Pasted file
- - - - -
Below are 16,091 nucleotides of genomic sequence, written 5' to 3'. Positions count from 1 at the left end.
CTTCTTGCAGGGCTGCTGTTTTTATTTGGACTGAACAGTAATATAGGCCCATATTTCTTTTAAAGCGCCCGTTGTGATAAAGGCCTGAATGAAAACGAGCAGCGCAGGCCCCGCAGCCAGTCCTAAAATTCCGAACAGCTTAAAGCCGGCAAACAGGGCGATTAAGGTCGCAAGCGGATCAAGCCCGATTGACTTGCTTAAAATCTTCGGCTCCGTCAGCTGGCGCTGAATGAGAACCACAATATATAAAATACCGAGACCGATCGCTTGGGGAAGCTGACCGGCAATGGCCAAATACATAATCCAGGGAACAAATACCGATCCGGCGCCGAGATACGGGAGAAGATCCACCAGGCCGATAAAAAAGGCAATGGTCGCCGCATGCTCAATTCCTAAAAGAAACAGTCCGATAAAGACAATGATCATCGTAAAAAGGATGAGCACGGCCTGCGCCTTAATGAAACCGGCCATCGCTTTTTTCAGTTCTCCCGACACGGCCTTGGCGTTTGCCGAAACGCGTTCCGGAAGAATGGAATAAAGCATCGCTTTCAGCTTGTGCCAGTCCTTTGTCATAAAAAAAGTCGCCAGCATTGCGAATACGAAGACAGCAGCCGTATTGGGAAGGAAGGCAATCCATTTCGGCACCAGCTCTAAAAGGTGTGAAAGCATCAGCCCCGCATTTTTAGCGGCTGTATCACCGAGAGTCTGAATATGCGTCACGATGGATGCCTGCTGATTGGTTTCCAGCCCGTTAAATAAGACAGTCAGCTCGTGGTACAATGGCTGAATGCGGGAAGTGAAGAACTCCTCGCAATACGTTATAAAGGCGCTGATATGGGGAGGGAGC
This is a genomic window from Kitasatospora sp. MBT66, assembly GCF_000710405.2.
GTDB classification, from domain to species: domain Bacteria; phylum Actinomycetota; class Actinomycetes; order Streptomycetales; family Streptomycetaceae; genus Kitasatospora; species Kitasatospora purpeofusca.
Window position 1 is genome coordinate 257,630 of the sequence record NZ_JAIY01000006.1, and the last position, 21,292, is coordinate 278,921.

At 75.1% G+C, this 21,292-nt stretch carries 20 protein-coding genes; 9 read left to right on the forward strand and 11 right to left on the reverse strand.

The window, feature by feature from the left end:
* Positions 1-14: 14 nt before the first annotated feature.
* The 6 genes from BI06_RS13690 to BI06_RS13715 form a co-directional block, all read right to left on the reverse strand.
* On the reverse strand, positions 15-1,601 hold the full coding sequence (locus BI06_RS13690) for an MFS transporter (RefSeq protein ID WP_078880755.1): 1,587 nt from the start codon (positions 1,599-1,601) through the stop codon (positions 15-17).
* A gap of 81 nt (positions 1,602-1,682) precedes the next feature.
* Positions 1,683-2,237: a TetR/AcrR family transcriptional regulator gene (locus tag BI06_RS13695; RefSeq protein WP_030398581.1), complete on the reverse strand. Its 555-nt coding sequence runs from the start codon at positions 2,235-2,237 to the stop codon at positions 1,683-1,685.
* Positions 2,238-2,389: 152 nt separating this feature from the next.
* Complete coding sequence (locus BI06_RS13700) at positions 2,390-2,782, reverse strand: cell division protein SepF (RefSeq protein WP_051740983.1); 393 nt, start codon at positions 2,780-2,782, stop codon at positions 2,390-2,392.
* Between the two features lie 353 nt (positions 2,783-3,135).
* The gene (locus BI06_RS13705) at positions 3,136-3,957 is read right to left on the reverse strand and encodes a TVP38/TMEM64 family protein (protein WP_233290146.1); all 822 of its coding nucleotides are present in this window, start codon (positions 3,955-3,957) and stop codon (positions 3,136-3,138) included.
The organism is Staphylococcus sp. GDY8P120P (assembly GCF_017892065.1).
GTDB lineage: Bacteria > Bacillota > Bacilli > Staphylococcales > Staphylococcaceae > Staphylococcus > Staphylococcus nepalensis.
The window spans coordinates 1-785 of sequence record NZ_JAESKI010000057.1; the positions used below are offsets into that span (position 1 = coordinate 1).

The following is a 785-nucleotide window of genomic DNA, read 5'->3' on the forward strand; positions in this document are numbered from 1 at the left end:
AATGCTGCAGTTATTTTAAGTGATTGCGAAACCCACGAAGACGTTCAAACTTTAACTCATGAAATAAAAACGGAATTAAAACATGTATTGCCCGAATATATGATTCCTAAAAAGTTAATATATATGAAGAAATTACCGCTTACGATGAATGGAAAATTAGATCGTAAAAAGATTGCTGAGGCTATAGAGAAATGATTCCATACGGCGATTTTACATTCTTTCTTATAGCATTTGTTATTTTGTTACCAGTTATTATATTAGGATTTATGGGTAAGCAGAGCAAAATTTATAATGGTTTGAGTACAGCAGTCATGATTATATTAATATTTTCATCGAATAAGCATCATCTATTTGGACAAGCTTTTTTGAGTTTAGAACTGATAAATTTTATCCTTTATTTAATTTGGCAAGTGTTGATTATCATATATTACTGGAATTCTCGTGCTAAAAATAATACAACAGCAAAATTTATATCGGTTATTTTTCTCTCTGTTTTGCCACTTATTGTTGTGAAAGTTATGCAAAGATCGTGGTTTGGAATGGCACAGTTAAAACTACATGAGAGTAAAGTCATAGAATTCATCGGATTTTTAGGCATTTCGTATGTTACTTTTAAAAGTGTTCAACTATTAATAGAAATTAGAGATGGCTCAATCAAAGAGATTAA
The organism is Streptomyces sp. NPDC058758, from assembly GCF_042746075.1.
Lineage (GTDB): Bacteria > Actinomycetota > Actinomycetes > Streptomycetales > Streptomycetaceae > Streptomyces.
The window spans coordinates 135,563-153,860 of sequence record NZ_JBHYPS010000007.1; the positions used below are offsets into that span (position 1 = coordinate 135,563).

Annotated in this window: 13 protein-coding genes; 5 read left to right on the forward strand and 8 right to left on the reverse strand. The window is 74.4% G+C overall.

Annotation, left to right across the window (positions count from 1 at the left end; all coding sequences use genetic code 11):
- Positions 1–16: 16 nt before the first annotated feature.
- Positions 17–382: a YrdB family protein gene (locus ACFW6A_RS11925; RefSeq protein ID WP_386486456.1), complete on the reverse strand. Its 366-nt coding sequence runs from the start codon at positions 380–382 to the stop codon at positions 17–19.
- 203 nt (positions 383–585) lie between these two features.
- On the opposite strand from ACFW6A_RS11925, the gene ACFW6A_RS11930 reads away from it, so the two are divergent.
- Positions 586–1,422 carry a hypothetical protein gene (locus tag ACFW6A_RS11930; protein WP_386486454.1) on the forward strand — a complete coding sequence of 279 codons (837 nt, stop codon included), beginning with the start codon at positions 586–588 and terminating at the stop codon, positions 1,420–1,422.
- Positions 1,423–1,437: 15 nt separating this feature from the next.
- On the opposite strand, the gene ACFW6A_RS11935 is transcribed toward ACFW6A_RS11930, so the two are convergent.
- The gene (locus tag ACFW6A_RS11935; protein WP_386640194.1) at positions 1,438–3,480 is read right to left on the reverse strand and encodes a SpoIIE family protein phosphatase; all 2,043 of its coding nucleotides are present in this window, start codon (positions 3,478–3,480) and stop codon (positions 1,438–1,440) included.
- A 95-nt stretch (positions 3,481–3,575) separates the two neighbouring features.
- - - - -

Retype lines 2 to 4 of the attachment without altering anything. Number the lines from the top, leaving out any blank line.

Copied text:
CTTCTTGCAGGGCTGCTGTTTTTATTTGGACTGAACAGTAATATAGGCCCATATTTCTTTTAAAGCGCCCGTTGTGATAAAGGCCTGAATGAAAACGAGCAGCGCAGGCCCCGCAGCCAGTCCTAAAATTCCGAACAGCTTAAAGCCGGCAAACAGGGCGATTAAGGTCGCAAGCGGATCAAGCCCGATTGACTTGCTTAAAATCTTCGGCTCCGTCAGCTGGCGCTGAATGAGAACCACAATATATAAAATACCGAGACCGATCGCTTGGGGAAGCTGACCGGCAATGGCCAAATACATAATCCAGGGAACAAATACCGATCCGGCGCCGAGATACGGGAGAAGATCCACCAGGCCGATAAAAAAGGCAATGGTCGCCGCATGCTCAATTCCTAAAAGAAACAGTCCGATAAAGACAATGATCATCGTAAAAAGGATGAGCACGGCCTGCGCCTTAATGAAACCGGCCATCGCTTTTTTCAGTTCTCCCGACACGGCCTTGGCGTTTGCCGAAACGCGTTCCGGAAGAATGGAATAAAGCATCGCTTTCAGCTTGTGCCAGTCCTTTGTCATAAAAAAAGTCGCCAGCATTGCGAATACGAAGACAGCAGCCGTATTGGGAAGGAAGGCAATCCATTTCGGCACCAGCTCTAAAAGGTGTGAAAGCATCAGCCCCGCATTTTTAGCGGCTGTATCACCGAGAGTCTGAATATGCGTCACGATGGATGCCTGCTGATTGGTTTCCAGCCCGTTAAATAAGACAGTCAGCTCGTGGTACAATGGCTGAATGCGGGAAGTGAAGAACTCCTCGCAATACGTTATAAAGGCGCTGATATGGGGAGGGAGC
This is a genomic window from Kitasatospora sp. MBT66, assembly GCF_000710405.2.
GTDB classification, from domain to species: domain Bacteria; phylum Actinomycetota; class Actinomycetes; order Streptomycetales; family Streptomycetaceae; genus Kitasatospora; species Kitasatospora purpeofusca.